Which might all go for naught, given that the forecast is currently for rain around race time on Sunday. It’s Le Mans, so there is a very real chance that the race will be wet. But also, it’s Le Mans, so there is a very real chance that the weather forecast this far out is just plain wrong.
Back to more weighty matters. Le Mans was the first time the media got to talk to anyone from Suzuki since the news leaked out about the Hamamatsu factory’s planned withdrawal from MotoGP. Not that anyone from Suzuki’s MotoGP team had much to say; they had been kept just as in the dark about Suzuki’s plans as the MotoGP media.
The fact that the press release with their plans – which stated Suzuki was “in discussions with Dorna regarding the possibility of ending its participation in MotoGP at the end of 2022” – only on Thursday morning felt like Suzuki Motor Corporation were adding insult to injury.
Why did it take so long for Suzuki to issue a press release? Perhaps because they were waiting until their financial results were published for Fiscal Year 2021, which happened on May 11th. But the statement itself was rather curt and not particularly informative.
Attempting to read between the lines, Suzuki is more concerned about shaping its future, and especially the transition from internal combustion engines in its cars to fully electric vehicles, than it is about the plight of its motorcycle business in the short to medium term.
That is perhaps understandable: sales for Suzuki’s automotive division (¥893.4 billion) is nearly 13 times the size of its motorcycle sales (¥69.8 billion).
Building cars, and getting that part of the business right for the long term, is an existential question for Suzuki. Motorcycles, and especially motorcycle racing, are very much secondary to the overall success of the company.
That does not excuse Suzuki HQ’s leaving the team in the dark, however. And though both Alex Rins and Joan Mir were careful in their choice of words, they did not hide how upset they were.
“On Monday, after the Jerez test, Livio [Suppo] and Sahara-san took me to the office and told me,” Alex Rins explained how he found out. “And for sure it was super-hard. I was fully crying because I gave everything to this team, since 2017 trying to give a lot of info to have a competitive bike to have a winning bike.”
Rins emphasized that he felt the decision had been extremely harsh. “Whether I understand or not it doesn’t matter but it is very hard for me, the decision. We are fighting for the world championship and in the standings we are first as a team so it is very difficult to understand but from the big bosses and Suzuki HQ they took the decision. We cannot change it.”
The biggest thing for Joan Mir was that it had all been such a complete surprise “The word is ‘unexpected’. That is the word,” the 2020 world champion said. “We didn’t suspect anything about it, because we were negotiating for the next seasons.”
His first thought when he was told was not so much for himself, but for the members of the team.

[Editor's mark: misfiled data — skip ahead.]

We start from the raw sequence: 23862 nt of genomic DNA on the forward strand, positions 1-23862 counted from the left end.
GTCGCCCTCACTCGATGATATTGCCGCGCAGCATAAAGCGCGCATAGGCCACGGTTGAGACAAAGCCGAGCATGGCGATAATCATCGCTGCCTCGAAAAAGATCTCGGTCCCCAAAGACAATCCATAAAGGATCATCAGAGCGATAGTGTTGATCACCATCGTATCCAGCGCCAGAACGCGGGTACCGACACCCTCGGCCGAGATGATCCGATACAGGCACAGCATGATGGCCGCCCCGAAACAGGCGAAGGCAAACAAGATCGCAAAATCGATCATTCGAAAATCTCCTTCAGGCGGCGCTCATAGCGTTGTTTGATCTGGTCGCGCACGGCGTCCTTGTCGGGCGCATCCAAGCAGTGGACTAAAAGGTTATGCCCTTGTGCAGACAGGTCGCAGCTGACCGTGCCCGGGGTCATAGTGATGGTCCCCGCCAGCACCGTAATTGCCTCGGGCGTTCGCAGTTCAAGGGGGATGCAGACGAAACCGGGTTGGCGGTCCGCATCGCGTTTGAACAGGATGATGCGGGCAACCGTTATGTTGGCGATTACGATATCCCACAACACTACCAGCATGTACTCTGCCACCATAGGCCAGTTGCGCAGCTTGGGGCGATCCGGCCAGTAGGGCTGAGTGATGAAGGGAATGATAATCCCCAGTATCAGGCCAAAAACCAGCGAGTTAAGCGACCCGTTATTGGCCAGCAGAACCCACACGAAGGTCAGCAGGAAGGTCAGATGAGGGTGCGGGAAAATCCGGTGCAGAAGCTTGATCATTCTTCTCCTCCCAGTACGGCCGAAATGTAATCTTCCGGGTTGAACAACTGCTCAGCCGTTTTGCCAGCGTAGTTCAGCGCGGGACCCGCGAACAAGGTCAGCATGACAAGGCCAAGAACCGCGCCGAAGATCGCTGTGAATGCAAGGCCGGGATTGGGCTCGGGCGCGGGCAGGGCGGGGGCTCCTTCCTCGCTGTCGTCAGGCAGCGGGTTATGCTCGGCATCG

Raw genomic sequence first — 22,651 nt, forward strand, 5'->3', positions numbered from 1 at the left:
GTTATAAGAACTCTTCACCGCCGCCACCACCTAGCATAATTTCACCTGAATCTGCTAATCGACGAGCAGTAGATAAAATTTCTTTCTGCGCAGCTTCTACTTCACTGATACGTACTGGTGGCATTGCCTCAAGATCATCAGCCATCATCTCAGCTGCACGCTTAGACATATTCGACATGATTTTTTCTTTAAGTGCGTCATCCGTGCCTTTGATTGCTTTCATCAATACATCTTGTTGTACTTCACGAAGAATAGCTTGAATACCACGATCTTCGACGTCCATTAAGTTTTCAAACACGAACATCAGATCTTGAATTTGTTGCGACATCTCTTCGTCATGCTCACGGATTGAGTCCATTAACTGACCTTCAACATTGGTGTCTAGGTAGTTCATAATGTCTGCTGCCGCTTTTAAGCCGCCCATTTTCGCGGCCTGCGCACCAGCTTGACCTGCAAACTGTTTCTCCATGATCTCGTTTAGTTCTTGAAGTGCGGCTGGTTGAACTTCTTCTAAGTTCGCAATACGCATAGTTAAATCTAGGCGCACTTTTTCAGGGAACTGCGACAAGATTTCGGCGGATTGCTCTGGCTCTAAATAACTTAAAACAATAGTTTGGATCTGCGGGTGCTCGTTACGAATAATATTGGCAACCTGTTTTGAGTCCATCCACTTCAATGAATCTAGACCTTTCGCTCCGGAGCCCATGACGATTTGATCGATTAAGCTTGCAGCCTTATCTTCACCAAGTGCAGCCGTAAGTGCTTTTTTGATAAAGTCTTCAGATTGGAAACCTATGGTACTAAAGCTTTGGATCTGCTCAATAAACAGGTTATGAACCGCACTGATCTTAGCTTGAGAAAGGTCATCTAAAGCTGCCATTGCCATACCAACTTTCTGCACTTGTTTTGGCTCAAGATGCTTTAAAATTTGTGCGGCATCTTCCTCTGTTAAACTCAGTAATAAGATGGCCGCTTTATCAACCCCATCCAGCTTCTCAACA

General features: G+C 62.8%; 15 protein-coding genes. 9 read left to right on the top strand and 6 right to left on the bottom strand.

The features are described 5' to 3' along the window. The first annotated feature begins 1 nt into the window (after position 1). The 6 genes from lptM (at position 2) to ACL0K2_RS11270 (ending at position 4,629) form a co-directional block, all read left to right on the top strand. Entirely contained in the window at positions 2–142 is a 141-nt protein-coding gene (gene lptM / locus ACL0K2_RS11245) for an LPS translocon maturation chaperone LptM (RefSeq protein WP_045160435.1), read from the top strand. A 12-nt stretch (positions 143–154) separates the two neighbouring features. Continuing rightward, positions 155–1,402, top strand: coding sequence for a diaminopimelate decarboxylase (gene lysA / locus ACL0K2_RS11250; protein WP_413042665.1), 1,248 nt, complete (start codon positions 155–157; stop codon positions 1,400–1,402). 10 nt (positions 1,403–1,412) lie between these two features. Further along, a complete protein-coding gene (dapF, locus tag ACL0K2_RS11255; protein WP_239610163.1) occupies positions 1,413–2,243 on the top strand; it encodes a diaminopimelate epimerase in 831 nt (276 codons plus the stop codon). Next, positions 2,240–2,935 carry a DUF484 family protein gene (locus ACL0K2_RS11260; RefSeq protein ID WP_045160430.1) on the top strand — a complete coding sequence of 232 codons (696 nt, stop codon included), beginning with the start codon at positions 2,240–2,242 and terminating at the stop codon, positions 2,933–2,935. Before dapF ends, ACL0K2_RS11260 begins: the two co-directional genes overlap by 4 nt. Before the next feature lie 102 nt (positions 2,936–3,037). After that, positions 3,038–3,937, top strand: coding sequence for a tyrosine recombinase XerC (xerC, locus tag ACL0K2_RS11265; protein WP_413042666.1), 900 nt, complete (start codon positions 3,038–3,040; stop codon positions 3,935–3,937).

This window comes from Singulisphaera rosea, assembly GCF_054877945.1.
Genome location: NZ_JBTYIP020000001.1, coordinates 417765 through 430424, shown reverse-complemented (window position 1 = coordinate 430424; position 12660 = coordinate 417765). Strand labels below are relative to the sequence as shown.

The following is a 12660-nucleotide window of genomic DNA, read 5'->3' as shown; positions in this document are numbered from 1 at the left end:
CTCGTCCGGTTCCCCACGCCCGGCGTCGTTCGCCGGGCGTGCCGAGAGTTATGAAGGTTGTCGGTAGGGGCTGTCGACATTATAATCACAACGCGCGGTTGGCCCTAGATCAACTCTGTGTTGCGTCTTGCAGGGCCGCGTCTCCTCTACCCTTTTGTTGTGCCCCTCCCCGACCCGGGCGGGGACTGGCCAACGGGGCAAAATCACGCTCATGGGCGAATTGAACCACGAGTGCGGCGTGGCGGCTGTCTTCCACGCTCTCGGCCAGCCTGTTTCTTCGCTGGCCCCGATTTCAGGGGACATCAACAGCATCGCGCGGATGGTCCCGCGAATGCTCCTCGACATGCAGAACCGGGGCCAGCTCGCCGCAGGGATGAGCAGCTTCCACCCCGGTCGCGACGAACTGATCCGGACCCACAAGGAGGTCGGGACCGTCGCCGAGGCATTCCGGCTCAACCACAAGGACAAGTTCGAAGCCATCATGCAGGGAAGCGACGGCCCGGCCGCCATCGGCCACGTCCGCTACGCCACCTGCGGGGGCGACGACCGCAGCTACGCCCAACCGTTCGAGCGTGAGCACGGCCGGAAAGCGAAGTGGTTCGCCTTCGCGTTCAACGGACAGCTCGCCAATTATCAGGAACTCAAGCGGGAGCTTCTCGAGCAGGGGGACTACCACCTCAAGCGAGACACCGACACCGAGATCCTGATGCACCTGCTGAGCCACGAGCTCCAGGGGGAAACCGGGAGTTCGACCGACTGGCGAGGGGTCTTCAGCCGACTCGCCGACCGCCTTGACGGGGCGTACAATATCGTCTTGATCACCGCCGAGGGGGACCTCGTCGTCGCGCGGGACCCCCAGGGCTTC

“When I received the message, the information, the first thing in my mind was the people in Suzuki. Because we all know this team is special, but what made this team special is the people that work in this team.”
“Without a lot of information, knowing that they have to part ways with Suzuki at the end of the season, like me, like everyone, we are not having a great time for sure. But you know, we will continue and let’s see.”
Prove Them Wrong
Ironically, Suzuki’s decision has altered the motivation for the riders, and probably also the team.
“Sincerely, this gives me an extra boost because you know, we have the bike and I think this bike is the best package we’ve ever had in Suzuki, so let’s show them they took the wrong decision.” Alex Rins told journalists.
Joan Mir was a little less explicit, but his goals were the same. “Now the motivation is a different one,” the 2020 world champion said. “Because before it was to continue scoring great results and good things for Suzuki, to try to continue in the best way.”
“But now it’s different. Now we have to finish this season in the best way. Let’s see if we are able to fight for the championship until the last race, to give to the team a good result at the end of the year. Nothing would make me more happy.”
How realistic is it to expect to be able to fight for the championship until the end? The bike is definitely competitive as it is.
And Alex Rins said that the budget for 2022 was already set, so development would only stop at the end of the year, rather than halfway through.
“What they say is that the budget for this year is closed so they will bring everything and make all their effort,” Rins said.
The Spaniard was combative after the news of Suzuki’s withdrawal, having seen the effect the news had on the team. “Trust me, the Japanese people and mechanics were destroyed; the Japanese even more,” Rins said.
“For sure the development …well, for Montmelo we are waiting for a new aerodynamic package so let’s see. Let’s get good results. We already have two podiums this season, let’s get a lot more and show them!”
What happens next for Suzuki? The answer to that is a long period of negotiation with Dorna over the terms of the contract.
As I explained in detail earlier this week, the experience of 2008, Kawasaki’s withdrawal and the threatened withdrawal of Honda, changed the way Dorna viewed the factories, and allowed them to restructure the contracts in their favor.
Dorna have commercial contracts directly with each factory, for a period of five years from 2022 to 2026. Getting out of such a contract will be painful and expensive. And whether Dorna would be open to a return in the medium term is another question.